Editors' note: Dr. Caitlin Ryan is the Director of the Family Acceptance Project at San Francisco State University, a community research, intervention, education and policy initiative that studies the impact of family acceptance and rejection on the health and mental health of LGBT youth. She has been working with providers, families and community groups to develop an international movement of family acceptance to promote wellness and healthy futures for LGBT children, youth and young adults.
The students penciled these words in careful calligraphy in English on the wall of their tiny LGBT center in the mega university complex so the landlord wouldn't understand that this is a center for LGBT students:
"We are gay and lesbian youth in our 20s studying in Guangzhou colleges and universities. We came together and became friends with a common goal to make a better environment for ourselves. We hope to make a better future.
All human being are born free and equal for dignity and rights. We have courage and we are proud to embrace diversity. We will continue to fight against injustice against people because of their sexual orientation and gender identity."
Their building is in a rundown neighborhood near the university mega center and hidden behind painted concrete walls erected by the government. It takes many turns and tries to find it since the entrance is not marked. The neighborhoods were once small villages that are now connected by a series of small shops that ring a farmers market. No one would expect that behind these old peeling walls is a rainbow flag, LGBT resources and a welcoming space for LGBT and questioning students and their allies.
This is the first student-led and student-run organization in China. LGBT youth and allies help run the center, coordinate educational and social activities and provide mutual support. Several are skilled artists and one has developed a series of popular characters that enliven posters to advertise local gay support activities and promote HIV prevention. Along with their Chinese names, LGB students and allies have western names and nicknames, like "Rainbow."
We pile into an old van and drive to my presentation at the University of Foreign Studies on the work of the Family Acceptance Project. Many social work students attend, as well as undergraduate students from other fields, including finance, journalism and economics. In fact, they quickly decide to move my session to a larger room to accommodate all the students who want to attend.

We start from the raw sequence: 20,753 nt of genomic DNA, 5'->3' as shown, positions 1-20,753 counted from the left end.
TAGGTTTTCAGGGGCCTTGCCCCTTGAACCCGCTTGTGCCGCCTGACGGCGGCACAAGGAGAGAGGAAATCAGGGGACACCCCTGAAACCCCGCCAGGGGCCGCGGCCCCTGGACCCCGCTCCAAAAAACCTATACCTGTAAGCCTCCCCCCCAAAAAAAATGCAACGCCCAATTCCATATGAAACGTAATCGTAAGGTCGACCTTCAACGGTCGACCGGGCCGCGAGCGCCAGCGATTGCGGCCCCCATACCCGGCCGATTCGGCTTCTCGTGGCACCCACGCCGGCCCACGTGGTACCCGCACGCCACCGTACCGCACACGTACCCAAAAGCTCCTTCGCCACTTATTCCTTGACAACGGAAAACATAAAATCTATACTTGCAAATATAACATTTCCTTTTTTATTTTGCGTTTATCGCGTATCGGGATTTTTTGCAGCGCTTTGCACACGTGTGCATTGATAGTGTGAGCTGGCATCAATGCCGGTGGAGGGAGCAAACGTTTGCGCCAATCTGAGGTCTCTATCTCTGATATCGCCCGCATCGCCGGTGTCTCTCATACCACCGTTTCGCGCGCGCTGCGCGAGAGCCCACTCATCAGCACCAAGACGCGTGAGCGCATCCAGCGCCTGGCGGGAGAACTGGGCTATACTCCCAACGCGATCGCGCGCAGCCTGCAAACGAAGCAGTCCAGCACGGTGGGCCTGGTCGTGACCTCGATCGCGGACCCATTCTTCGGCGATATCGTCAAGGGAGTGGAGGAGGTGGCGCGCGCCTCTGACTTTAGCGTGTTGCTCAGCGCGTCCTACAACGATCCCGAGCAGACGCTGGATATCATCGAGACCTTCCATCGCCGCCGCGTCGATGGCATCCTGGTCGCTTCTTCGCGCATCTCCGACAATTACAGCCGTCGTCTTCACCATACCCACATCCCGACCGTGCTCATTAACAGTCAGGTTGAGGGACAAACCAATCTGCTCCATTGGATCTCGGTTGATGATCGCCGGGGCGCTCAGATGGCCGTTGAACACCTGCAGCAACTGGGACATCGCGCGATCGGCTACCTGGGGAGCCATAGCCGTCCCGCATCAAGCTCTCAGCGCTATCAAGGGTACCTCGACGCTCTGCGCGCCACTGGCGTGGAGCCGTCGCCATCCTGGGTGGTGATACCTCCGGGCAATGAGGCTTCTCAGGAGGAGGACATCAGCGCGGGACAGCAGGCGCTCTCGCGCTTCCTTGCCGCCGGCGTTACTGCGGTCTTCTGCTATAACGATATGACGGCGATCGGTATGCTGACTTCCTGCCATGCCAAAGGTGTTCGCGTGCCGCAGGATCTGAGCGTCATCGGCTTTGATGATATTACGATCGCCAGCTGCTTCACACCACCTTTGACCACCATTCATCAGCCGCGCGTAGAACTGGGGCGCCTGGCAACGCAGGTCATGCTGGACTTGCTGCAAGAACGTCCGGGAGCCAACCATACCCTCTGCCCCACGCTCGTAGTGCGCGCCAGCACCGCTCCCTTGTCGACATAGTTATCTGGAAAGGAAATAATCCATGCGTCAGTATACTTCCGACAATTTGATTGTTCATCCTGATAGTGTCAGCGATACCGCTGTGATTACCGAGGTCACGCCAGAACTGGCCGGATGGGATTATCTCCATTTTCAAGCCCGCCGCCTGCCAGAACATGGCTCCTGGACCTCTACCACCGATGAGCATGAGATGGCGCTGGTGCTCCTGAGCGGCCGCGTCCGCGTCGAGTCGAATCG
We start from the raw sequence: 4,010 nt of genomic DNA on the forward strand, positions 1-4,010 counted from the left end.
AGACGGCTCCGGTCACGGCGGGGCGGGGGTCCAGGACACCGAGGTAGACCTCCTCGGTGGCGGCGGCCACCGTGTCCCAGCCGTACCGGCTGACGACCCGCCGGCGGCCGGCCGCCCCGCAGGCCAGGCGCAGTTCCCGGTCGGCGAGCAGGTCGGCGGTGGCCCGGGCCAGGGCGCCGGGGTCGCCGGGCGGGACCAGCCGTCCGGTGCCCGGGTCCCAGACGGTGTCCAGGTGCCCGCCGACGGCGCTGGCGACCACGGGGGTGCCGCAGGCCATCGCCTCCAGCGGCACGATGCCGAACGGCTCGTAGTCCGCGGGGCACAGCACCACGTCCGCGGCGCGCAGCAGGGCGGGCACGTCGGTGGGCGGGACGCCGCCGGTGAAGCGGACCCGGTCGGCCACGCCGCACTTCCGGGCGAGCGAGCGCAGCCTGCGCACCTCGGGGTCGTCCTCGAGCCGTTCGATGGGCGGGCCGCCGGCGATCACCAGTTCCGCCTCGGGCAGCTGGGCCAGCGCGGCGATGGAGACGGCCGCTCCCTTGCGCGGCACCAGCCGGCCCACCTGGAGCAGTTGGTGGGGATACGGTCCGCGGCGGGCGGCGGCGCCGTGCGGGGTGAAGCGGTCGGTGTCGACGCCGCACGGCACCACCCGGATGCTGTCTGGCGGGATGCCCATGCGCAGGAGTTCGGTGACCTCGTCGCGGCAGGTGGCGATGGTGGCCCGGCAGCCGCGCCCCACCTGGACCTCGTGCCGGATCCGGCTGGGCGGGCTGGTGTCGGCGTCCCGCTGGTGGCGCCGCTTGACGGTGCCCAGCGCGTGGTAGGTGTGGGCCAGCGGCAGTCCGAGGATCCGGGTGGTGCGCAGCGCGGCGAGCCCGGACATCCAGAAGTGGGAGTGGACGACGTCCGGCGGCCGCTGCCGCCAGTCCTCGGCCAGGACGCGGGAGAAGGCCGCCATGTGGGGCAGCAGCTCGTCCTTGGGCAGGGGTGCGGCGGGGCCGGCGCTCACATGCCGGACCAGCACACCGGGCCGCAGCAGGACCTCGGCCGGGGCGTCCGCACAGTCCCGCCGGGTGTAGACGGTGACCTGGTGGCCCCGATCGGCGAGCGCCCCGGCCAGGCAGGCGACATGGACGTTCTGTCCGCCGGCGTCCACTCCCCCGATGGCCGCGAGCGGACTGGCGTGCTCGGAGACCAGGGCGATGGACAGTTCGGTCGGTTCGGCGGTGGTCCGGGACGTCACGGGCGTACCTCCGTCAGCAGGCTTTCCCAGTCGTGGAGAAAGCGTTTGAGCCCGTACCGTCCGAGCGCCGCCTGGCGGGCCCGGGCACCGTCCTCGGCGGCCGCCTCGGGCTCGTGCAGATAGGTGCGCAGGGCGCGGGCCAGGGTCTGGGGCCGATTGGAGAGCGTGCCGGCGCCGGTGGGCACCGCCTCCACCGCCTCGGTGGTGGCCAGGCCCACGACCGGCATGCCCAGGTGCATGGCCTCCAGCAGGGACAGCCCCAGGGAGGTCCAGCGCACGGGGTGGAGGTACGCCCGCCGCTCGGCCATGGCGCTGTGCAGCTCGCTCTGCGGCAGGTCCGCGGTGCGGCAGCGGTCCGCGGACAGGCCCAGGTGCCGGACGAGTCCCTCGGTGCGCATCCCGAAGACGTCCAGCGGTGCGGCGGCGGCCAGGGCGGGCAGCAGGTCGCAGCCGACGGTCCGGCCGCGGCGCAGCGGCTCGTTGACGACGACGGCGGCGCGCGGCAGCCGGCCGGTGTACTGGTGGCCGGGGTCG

I discuss some of our research findings about how family accepting and rejecting behaviors affect their LGBT children's health and mental health. For example, our research shows that specific rejecting behaviors - like trying to change your child's gender expression, not talking about or asking them to keep their LGBT identity a secret or physical abuse because of their identity - increase their risk for illegal drug use, depression, suicide and HIV as a young adult.
The students have many questions about homosexuality, about how gay people have children and about the differences between children raised in gay and heterosexual families. But they also understand the social stigma and shame that prevent gay people from coming out to their families and the deep need to promote family support for LGBT peers in a society where the family is the basic unit and heart of the culture.
I have found in my international work in Latin America, Mexico, Spain and Portugal and now China where families are central in the lives of their children, the work of the Family Acceptance Project deeply resonates for them.
During my trip, I hear a young lesbian say, "In China, we say that children are the kites and their parents are the lines. No matter how high their children fly, their parents will hold the lines and be connected to them."
After the presentation, one student writes to me:
"In China, most parents think the homosexuals are ill. If they know their kids are gay, they may say something like 'How I wish I didn't give birth to you.' In rural areas, it's more unacceptable, and the farmers are even more traditional.
But I saw a hopeful light today.
"I think your precious research can help a lot of people especially in China because no one tells the parents what they do can make things better."
After meeting and spending time with these LGBT and heterosexual students who are working hard to learn about LGBT issues, educate their peers and promote equity and respect, I feel very hopeful, as well.
Now on to Beijing for a 2-day conference of parents with LGBT children and families, and a series of presentations on our work with families - including immigrant Chinese families with LGBT children - whose kites are still connected here.